- Catalogues the abuse in the US Catholic Church and provides copies of many secret church documents.

- A range of articles on clergy sex abuse, including one on how the boundaries get crossed so that mentor becomes molester, why victims can't object, the effects of boundaries being crossed, and the problems with the way churches still tend to deal with it, both at parish and hierarchical levels, and another on why it's not an affair when it's a clergy relationship with an adult parishioner.

- Silentlambs is a non-profit organisation dedicated to exposing pastoral abuse within the Jehovah's Witnesses. The organisation founder was an elder in the JW church until his discovery of child molestation in the church led to attempts to silence him from speaking out. Silent lambs also has a Facebook group.

- An incomplete register of Australian offenders. Part of the site you are currently accessing.

- The Boston Globe's Pulitzer Prize-winning site on the US (esp. Massachusetts) clergy abuse scandal.  Includes more than 11,000 pages of documents the church wanted to keep secret, but the court ordered to be made public access.

- A list of clergy convicted for sex crimes, mainly US state by state, but some overseas crimes listed.

- There can be a strong correlation between sexual abuse and spiritual abuse. This site looks at the likely indicative factors of spiritual abuse, and offers a self quiz. Clergy abuse victims may discover some of the reasons why they remained in an abusive situation. The author is a former member of a Pentecostal Church, where she was spiritually abused. She is, however, still a Christian, and her website links and webring links may trigger some abuse victims.

- A site about child sexual abuse cases. Several church-related cases listed, including the currently largest claim ($750mill) in the world, against the Mormon Church in Virginia, USA.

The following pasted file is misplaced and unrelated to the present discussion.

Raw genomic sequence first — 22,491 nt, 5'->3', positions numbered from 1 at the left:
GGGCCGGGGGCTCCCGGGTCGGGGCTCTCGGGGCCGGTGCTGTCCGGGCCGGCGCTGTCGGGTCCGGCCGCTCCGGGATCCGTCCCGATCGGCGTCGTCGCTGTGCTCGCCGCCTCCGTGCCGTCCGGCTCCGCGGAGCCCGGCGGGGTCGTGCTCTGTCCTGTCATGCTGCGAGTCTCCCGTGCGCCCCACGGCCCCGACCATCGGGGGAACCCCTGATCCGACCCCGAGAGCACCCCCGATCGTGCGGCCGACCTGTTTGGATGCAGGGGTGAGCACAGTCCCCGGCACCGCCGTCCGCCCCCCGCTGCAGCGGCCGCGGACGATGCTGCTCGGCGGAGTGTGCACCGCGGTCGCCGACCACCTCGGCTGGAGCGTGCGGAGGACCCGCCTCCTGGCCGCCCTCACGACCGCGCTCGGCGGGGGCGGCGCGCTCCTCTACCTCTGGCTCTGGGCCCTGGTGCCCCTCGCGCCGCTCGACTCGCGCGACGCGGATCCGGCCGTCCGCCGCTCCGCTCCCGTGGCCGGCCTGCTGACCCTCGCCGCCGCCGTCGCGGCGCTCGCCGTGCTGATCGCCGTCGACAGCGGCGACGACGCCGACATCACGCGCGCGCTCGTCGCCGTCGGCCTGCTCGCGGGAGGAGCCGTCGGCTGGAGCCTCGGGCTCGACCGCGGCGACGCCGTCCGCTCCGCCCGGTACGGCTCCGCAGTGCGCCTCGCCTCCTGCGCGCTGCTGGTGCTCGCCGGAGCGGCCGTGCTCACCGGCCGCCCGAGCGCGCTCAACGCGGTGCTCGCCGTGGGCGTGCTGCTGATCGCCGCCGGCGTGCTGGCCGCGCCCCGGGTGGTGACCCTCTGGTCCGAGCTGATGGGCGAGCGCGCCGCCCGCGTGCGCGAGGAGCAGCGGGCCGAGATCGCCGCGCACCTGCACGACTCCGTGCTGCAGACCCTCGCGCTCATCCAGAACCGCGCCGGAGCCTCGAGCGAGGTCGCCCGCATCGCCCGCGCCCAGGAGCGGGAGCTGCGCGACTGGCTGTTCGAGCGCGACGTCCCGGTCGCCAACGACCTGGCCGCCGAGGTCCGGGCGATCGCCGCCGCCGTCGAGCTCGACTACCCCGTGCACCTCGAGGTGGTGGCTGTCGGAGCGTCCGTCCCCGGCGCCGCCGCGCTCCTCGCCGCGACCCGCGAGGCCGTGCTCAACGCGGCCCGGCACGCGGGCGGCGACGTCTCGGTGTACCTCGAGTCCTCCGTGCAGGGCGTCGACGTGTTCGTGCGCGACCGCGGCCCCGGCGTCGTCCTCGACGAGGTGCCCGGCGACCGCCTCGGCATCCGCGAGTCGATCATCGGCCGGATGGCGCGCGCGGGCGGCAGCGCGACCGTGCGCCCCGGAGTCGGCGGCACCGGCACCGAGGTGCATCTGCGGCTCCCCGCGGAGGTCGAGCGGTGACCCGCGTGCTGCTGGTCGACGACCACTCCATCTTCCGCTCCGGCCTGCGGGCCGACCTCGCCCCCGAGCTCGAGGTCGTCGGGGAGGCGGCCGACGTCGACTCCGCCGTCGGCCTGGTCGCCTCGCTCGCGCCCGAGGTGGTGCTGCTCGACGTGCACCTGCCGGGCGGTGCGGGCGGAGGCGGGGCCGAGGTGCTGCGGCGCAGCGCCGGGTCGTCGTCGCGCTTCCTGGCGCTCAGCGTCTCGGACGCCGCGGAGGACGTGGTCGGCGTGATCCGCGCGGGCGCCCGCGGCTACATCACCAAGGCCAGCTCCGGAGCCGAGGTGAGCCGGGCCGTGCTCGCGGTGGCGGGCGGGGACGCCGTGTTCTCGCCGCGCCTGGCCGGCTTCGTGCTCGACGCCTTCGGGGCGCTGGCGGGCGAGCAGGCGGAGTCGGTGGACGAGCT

-  Information about  ritual abuse in Australia.

- various sites Biderman's Chart of Coercion. Originally designed as an analysis of the techniques used in brainwashing, Biderman's principles are also applicable to the grooming and abuse process. 

- Ritual Abuse Support for victims of ritual abuse and mind control. Has a large number of free links, and includes membership facilities.

- This site from the Cult Information and Awareness Centre lists the stages of recovery on exiting a cult situation. While the situation may not be quite the same, the emotional stages described are very accurate for clergy abuse victims' recovery too. Well worth a read. (Follow the link to the archived site.)

- Uniting Network is the support network of gay, lesbian, bisexual and transsexuals within the Uniting Church in Australia. Many of them have suffered sexual abuse within the church, and continue to suffer abuse because of their sexuality. They understand well the difficulty of reconciling faith and experience. WARNING: This is a Christian site. Do not follow this link if you think it may trigger you.